It does not matter if you are preparing for your first deployment, living through your first deployment, or living through the most recent in a long string of deployments – they are never easy. In fact, they can be stressful for all involved.
While you begin every tour with the best intentions that the deployment runs smoothly, it does not hurt to be prepared. It is essential to ask for help before you are drowning – and there is support out there for you. It may not be what you think you need, and living near family is usually ideal, but it can help you when times get tough.
Here are some tips and information to help you make it through your family’s next deployment!
Six tips to help you make it through your next deployment
Take care of yourself
This could mean going for solitary walks, jogging, spa breaks, or visits with family or friends. Whatever form it takes for you, be sure to do it. You can’t take care of others if you don’t take care of yourself.
Hire a Babysitter
This is part of self-care, as well. Trade babysitting with a friend, where you look after their kids, and then they look after yours. Hire a local teen for an evening. Most MFRCs have free childcare services available for families when the member is deployed – just call them up and ask!
Emergence Child Care
Speaking of childcare, don’t forget that emergency care may be available in your area. Before your spouse leaves for deployment, make sure to find the emergency childcare number for your area in case something goes wrong – like you get really sick, and your regular childcare plan can’t help. You can get the phone number from your local MFRC. You can also find out more general information on the service by calling the Family Information Line (see below). Most bases have emergency childcare services on call, just in case a family needs help.
Don’t be afraid to ask for help
Sure, you can do it all yourself, but whoever said you had to? Ask for help before it becomes an issue. To access support services, you can contact the Family Information Line at 1-800-866-4546. It’s a free, bilingual, and confidential service that offers information, support, referrals, and crisis management. For counselling services, you can call the Member and Family Assistance Services (1-800-268-7708). It is a 24-hour/7 day a week telephone and face to face counselling service.10 tips to keep YOU sane during a deployment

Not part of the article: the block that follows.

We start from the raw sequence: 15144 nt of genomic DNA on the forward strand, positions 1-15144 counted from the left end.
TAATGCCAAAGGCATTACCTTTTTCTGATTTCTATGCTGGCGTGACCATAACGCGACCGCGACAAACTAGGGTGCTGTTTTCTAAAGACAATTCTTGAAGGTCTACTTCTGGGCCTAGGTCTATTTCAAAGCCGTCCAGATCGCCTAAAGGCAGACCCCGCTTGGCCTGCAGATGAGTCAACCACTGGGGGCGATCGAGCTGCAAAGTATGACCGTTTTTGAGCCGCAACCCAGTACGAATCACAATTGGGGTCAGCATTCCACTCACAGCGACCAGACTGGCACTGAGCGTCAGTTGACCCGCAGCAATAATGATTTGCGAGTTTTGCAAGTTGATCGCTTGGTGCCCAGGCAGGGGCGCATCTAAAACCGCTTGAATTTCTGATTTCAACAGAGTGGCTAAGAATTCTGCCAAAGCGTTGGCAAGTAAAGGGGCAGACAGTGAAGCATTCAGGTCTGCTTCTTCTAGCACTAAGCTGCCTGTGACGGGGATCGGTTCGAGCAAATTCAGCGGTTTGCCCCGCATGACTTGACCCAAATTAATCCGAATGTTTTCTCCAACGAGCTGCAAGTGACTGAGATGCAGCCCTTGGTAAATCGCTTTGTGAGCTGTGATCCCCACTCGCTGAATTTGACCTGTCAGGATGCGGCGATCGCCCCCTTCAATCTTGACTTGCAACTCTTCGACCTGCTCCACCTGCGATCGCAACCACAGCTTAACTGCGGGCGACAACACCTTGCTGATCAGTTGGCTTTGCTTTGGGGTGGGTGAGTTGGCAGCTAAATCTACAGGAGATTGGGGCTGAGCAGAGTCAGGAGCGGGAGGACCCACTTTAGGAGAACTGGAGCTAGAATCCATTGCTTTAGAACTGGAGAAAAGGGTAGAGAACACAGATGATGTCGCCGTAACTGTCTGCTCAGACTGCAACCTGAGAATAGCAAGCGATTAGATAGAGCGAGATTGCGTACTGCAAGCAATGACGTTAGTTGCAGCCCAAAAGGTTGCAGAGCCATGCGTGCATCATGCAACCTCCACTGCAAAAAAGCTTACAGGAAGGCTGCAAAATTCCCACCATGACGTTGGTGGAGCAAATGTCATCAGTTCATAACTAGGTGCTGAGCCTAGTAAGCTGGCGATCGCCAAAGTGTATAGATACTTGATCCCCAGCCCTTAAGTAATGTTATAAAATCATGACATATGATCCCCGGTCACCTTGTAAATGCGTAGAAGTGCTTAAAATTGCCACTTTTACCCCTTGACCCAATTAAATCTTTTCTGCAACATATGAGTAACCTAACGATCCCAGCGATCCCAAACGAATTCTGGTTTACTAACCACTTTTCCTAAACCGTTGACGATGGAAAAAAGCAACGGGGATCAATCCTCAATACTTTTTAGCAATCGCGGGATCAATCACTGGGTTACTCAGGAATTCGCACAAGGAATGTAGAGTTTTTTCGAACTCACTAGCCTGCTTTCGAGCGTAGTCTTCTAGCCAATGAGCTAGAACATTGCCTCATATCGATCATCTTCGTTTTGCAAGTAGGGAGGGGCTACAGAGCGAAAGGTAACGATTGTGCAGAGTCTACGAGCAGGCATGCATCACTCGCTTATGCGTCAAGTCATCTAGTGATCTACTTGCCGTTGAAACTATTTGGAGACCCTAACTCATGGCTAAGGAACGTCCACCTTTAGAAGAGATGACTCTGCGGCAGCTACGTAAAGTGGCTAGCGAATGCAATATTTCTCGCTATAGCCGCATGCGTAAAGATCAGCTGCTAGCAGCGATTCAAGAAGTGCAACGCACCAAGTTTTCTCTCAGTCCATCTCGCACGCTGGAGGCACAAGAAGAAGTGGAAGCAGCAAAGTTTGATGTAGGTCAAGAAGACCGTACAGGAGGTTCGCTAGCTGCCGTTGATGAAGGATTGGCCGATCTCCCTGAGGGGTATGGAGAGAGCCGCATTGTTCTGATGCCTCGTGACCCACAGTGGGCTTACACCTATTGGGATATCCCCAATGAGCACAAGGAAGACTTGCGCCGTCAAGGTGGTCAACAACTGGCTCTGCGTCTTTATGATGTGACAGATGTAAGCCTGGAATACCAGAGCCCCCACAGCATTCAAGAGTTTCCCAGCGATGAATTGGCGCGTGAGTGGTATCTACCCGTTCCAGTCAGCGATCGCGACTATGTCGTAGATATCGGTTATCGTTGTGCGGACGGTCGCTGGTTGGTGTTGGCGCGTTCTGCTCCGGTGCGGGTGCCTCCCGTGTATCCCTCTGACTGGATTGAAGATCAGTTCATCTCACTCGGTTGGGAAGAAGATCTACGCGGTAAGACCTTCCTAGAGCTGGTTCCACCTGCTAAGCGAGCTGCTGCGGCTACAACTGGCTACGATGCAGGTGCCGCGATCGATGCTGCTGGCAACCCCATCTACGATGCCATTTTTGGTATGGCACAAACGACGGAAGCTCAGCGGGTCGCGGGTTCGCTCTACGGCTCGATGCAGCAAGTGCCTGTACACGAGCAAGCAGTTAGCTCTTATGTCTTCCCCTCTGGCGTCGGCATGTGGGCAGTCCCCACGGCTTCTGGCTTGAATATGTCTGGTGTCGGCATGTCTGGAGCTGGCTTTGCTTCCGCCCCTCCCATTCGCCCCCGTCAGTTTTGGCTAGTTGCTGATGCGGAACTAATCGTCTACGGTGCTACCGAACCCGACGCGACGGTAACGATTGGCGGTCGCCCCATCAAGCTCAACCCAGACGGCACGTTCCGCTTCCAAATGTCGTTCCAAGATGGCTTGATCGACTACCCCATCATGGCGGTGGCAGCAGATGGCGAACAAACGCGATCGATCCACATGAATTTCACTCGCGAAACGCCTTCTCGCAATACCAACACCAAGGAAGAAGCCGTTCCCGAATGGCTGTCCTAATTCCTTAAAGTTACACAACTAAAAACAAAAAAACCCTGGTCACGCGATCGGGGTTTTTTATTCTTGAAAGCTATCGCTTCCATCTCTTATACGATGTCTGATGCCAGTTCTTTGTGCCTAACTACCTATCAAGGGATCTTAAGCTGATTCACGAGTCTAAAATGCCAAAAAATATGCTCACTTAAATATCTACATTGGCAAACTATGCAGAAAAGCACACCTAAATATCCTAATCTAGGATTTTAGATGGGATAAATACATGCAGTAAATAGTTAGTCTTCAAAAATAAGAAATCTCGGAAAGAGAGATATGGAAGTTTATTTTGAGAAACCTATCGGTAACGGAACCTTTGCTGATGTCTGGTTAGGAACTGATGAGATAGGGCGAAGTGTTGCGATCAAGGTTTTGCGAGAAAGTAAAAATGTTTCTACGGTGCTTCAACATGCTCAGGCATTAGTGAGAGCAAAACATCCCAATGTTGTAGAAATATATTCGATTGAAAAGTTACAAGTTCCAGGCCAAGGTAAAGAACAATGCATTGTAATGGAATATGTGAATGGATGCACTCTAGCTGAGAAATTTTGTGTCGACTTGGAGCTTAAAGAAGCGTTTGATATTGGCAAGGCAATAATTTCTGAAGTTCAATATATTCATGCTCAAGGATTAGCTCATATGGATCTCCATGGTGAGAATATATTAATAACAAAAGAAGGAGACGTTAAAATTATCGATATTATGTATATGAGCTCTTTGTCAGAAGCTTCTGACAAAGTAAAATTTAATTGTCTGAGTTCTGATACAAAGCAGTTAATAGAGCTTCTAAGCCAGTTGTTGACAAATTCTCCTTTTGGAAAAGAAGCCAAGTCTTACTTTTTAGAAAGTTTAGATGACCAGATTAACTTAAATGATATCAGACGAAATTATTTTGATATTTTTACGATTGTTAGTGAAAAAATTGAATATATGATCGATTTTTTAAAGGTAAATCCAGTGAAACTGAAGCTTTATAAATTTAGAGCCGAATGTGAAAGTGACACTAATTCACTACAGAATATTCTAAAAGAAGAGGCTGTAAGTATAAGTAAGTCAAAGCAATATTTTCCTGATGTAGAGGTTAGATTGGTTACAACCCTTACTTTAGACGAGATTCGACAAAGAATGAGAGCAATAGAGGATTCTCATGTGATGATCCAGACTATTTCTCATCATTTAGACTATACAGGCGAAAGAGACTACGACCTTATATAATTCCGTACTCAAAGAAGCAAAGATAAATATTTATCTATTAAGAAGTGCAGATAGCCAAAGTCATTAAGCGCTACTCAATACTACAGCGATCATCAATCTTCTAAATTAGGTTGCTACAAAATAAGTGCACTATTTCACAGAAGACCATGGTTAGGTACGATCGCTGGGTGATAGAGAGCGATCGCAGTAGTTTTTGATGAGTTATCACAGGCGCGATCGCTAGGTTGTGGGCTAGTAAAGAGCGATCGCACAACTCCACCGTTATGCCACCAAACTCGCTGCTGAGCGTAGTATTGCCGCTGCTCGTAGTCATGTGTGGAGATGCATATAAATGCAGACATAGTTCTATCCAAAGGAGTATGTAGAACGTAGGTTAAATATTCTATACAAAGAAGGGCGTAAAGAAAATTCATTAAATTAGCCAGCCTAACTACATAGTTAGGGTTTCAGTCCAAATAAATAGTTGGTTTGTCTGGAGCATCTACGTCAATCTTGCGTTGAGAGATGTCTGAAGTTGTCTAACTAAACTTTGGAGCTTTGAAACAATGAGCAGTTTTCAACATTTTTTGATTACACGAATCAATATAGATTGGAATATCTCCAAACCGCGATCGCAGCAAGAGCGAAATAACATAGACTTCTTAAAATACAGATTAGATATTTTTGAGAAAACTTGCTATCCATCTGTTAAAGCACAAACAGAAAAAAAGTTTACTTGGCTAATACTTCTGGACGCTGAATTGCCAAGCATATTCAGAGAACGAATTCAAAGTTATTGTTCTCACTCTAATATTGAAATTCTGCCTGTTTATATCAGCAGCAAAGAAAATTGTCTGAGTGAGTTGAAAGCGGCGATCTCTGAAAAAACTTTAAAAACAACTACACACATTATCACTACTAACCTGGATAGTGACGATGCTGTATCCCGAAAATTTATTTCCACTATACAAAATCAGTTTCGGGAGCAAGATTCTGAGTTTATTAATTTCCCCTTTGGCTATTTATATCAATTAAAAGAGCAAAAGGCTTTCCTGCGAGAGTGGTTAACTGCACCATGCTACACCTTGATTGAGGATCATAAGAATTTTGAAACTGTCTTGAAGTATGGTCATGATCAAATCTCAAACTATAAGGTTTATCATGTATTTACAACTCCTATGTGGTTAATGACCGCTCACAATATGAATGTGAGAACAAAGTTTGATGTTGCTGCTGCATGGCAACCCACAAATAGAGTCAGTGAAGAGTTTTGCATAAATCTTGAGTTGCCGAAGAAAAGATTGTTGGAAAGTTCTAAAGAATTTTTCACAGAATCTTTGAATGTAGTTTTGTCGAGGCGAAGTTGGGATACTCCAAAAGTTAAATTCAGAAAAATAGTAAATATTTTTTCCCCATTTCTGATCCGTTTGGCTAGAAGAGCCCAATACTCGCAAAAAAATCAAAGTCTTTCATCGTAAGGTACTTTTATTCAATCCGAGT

You can discuss anything that is or could affect your well-being, including stress and burnout, marital and family issues, personal or emotional issues, drugs and alcohol issues, or work-related problems (including harassment or sexual assault).When the serving member returns, operational stress injuries (OSI) can develop, and there is support for those, too. Contact Operational Stress Injury Social Support (OSISS), as they can offer support to families, find helpful information and resources, and more (418-844-5000, ext. 6040). It is a confidential service.
Visit your local MFRC
The MFRCs have all sorts of valuable information and resources for military families, and especially ones experiencing a deployment. There are courses designed to help families cope with deployments, from the lead-up, during, and the reunion; special events (often including childcare) for deployed families; resources, books, and other information to assist families through deployments; mail services so you can send parcels to your deployed loved one; and much more! Look at CAFconnection.ca for contact information for your local MFRC.
There’s an app for that
The app has tips to help you through the deployment, checklists to help you keep track of what needs to be done, receive reminders for mail dates, and more. There is even a countdown clock for you to keep track of the days, hours, and minutes until your reunion – you can even change it to the number of sleeps left until the military member returns home, which is an excellent option for young children. Search for “MFRC Deployment,” and it is available through Apple, Android, and BlackBerry.